NARRAGANSETT, R.I. — The Narragansett Town Council in Narragansett is asking the state’s attorney general to investigate the lease of the former Lighthouse Inn property, claiming that lessee has failed to maintain the parcel for years.
The council on Monday directed that a letter be sent to Attorney General Peter Neronha to probe whether PRI X, LLC — the lessee and a part of the Procaccianti Group — violated the material terms of its lease with the state’s Department of Environmental Management.
The lease is due for renewal this August, and town officials and residents here are worried about what they said is a lack of communication from the state about its intentions for the land, which sits at a key gateway for the fishing port of Galilee.
The state would like to see the property put to use soon, given that last year’s business was lost due to COVID. Lease rates and parking rates are set by the state DEM.
“I think the town of Narragansett deserves an explanation of how and why the Lighthouse Inn has become an eyesore, and why the terms of the lease were not enforced,” Councilor Ewa Dzwierzynski, the resolution’s sponsor, said. “The lease contains very specific material terms that have been completely disregarded, with absolutely no consequences. And maybe there’s something fishy going on – we deserve an explanation.”
In February, the council unanimously passed a resolution opposing plans by PRI X to turn the site of what was also called the Dutch Inn for many years into a small retail plaza backed by more than 500 parking spaces.
“We should not be forced to accept a development proposal that is not consistent with the comprehensive master plan for Galilee,” Dzwierzynski, who also introduced that resolution, said.
Narragansett Town Solicitor Mark Davis said there appears to be a willful breach of the lease terms.
“The radio silence from the state is concerning,” he said.
Davis said the town could send a letter “to as many people as possible” in state government, but that there’s no obligation for those recipients to respond.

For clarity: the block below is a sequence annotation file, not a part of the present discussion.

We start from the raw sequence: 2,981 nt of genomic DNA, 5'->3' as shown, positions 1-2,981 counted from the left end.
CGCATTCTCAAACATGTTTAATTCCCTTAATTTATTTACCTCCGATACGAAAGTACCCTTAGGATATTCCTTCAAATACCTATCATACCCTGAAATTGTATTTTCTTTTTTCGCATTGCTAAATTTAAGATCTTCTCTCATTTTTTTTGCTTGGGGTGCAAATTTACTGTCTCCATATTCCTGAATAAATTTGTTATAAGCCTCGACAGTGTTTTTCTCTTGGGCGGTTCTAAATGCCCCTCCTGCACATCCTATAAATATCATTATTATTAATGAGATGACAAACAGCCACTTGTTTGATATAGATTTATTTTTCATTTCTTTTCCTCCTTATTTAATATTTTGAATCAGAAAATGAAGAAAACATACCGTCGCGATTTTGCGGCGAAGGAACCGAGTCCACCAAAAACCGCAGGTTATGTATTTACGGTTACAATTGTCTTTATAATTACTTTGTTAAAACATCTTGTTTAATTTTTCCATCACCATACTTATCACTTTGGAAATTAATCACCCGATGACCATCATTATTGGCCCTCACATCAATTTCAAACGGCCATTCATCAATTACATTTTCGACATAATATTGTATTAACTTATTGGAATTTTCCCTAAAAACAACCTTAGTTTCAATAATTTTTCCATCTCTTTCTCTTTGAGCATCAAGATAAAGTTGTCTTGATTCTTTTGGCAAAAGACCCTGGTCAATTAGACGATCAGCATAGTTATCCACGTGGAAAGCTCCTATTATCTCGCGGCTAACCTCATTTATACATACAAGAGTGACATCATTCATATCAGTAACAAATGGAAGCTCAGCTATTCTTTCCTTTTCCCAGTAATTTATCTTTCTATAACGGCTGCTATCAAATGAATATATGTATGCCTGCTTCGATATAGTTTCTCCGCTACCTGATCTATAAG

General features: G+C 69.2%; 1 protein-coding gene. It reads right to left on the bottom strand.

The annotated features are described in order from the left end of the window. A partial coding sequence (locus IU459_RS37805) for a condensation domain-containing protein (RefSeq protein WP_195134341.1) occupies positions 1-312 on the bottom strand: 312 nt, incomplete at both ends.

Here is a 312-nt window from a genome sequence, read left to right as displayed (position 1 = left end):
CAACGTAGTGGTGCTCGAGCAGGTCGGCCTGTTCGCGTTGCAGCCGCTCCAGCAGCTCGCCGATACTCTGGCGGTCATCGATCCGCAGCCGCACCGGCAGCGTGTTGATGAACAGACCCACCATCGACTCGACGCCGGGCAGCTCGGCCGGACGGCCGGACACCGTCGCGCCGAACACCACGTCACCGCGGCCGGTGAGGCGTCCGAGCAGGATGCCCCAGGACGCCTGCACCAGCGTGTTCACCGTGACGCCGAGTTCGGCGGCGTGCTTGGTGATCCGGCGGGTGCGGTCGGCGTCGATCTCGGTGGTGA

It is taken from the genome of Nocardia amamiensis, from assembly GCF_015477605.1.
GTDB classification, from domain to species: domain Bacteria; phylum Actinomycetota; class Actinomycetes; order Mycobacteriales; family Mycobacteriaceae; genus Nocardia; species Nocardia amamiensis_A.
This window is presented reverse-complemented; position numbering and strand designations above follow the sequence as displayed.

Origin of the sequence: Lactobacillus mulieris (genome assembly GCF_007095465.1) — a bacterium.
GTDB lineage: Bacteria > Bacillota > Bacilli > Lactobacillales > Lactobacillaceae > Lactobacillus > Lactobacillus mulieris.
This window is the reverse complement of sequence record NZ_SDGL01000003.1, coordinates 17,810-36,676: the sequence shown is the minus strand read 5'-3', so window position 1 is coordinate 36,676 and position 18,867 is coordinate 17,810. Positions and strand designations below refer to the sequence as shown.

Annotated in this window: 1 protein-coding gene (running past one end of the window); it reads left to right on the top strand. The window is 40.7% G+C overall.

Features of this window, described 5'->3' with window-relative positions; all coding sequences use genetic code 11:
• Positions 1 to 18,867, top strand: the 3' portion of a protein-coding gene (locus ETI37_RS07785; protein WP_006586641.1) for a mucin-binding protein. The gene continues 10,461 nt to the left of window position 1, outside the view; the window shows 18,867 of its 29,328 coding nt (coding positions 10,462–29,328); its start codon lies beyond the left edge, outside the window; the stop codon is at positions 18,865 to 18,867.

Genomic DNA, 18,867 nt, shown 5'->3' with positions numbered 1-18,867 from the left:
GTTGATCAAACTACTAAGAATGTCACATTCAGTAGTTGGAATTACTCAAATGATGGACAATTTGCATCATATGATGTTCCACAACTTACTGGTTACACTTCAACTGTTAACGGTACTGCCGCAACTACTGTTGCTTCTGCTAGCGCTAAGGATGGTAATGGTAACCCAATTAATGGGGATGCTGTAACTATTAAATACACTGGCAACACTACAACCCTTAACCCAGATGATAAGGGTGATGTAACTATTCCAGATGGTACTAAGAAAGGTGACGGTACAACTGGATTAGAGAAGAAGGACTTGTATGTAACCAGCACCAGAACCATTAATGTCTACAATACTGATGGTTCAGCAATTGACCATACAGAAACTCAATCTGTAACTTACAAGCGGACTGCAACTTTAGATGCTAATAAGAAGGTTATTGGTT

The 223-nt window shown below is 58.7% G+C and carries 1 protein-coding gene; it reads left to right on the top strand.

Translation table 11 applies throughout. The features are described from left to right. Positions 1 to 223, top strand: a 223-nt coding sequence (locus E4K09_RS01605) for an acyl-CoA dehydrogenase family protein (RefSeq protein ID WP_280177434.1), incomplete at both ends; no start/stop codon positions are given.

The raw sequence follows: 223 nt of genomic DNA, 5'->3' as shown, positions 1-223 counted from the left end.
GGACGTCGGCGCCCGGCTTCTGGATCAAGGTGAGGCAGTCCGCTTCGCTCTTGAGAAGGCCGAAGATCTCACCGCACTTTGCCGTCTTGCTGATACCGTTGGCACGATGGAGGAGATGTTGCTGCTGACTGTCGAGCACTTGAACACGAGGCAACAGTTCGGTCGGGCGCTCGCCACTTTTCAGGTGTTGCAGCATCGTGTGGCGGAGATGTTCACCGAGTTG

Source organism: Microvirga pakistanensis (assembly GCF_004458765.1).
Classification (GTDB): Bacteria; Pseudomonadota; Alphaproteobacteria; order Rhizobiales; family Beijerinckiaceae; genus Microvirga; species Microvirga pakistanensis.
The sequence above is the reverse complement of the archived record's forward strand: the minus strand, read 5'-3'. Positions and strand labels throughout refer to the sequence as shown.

Dzwierzynski said there is high support in the community for some kind of investigative action into why the property has deteriorated.
“I think if we just wait and don’t do anything, it’s not going to cause any harm, by just asking for an investigation of why the property looks the way it does and why the lease terms weren’t enforced,” she said.
Resident Deb Aubin, a member of the Friends of Galilee, said she supports the council’s move.
“I think that the town has cooperated enough with the state and the Lighthouse Inn’s leaseholder, Procaccianti,” Aubin said. She said the town’s Galilee Lease Advisory Committee was agreeable to a plan in September of 2019 for an upscale restaurant and event venue with some retail shops on the site.
“It was something that was believed that would improve what’s there now, that’s for sure, and was not going to become a parking lot,” she said. “I think we need to start looking at the future, and we need to look at a better vision and for future development of Galilee.”
State Rep. Teresa Tanzi reminded the council that Galilee was created as a strategic holding by the state for the preservation and protection of critical fishing infrastructure. “That is the key mission of the state when it comes to all things Galilee. That hotel was put in as an exception many years ago, and the lease, as was stated already, for that expires in August, and there is an option for the state to renew it.”
Tanzi said the DEM has been in talks with Procaccianti Group.
“There is a difference in what they can do right now and what they can do in August,” she said. “We, as the public are not necessarily privy to every single thing that’s going on as part of their discussions and negotiations.”
Tanzi recommended that instead of a letter to the attorney general, the town write to Gov. Dan. McKee.
“We should go to the executive and ask our new governor what the plan is for this and make our plea to the new governor,” she said.
She also pledged to inform DEM of the town’s concerns about the parcel.
Councilor Susan Cicilline Buonanno wasn’t sure that asking the attorney general to investigate was the appropriate action.
“It seems weird for us to go right to Peter Neronha’s office for an investigation. I would rather go to the governor and say, ‘What’s the status,’ or go to the people of Procaccianti and ask what’s the status with the lease,” she said.
President Jesse Pugh said he at first thought the motion was too aggressive.
“However, I’ve probably got 50 or 60 e-mails and every single one was for this. Literally every one. I don’t know if I’ve ever had that. Not even one e-mail was a plea to vote no. So it was 100% for it.”
Pugh also said the town had asked DEM for details about the lease in January and that the agency “stonewalled” the request.
“It is public land, and we weren’t given even the slightest bit of information on it,” he said.